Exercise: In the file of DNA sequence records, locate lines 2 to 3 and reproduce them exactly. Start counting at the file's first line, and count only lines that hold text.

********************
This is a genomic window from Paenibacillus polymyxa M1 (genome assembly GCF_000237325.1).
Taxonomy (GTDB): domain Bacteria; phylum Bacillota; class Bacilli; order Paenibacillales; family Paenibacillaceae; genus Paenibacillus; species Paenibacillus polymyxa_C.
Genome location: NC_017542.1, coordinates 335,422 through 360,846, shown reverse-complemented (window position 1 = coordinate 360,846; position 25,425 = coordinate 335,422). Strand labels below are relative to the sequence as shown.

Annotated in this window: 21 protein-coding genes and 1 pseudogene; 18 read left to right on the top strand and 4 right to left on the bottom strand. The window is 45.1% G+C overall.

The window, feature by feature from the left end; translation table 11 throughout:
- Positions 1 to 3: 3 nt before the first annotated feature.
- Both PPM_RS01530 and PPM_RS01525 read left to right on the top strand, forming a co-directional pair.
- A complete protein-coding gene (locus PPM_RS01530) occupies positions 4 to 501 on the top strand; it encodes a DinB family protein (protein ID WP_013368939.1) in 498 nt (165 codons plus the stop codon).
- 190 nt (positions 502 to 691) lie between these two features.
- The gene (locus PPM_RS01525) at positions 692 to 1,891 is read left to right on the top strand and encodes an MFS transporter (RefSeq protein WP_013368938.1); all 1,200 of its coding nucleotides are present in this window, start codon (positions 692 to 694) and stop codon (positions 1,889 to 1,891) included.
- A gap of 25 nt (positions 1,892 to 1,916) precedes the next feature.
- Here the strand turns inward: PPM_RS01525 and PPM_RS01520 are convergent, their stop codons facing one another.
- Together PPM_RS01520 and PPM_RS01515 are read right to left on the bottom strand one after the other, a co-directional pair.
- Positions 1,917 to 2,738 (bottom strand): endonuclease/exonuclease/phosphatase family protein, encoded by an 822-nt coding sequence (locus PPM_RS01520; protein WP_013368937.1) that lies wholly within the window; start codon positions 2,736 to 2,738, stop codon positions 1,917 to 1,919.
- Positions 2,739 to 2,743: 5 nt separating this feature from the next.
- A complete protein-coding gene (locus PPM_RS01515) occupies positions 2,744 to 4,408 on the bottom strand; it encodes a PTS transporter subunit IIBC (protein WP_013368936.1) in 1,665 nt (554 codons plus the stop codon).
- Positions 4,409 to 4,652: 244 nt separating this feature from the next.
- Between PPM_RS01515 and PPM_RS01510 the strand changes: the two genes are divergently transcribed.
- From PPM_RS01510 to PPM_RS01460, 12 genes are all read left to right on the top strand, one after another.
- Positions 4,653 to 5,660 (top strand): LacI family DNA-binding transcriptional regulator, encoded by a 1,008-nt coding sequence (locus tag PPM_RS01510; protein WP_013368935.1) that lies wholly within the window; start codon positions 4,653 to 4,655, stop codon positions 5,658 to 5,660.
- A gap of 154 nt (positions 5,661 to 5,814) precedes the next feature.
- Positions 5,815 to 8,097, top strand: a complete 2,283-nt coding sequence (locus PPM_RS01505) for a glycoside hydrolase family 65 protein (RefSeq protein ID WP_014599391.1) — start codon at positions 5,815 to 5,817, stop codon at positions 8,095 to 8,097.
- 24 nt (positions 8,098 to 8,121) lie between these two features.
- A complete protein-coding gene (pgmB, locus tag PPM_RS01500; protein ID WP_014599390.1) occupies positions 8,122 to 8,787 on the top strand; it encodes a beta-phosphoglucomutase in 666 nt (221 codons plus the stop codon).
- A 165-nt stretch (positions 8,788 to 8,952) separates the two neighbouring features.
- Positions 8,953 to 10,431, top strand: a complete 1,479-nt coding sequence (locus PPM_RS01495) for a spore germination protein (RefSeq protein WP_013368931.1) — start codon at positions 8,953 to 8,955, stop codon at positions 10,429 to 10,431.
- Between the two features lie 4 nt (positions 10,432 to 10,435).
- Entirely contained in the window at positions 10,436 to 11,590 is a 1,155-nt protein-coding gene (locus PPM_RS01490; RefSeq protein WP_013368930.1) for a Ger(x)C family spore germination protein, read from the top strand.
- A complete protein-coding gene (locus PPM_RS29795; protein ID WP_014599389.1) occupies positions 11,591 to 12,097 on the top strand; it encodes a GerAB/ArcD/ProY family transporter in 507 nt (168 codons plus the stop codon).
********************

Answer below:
Taxonomy (GTDB): domain Bacteria; phylum Bacillota; class Bacilli; order Paenibacillales; family Paenibacillaceae; genus Paenibacillus; species Paenibacillus polymyxa_C.
Genome location: NC_017542.1, coordinates 335,422 through 360,846, shown reverse-complemented (window position 1 = coordinate 360,846; position 25,425 = coordinate 335,422). Strand labels below are relative to the sequence as shown.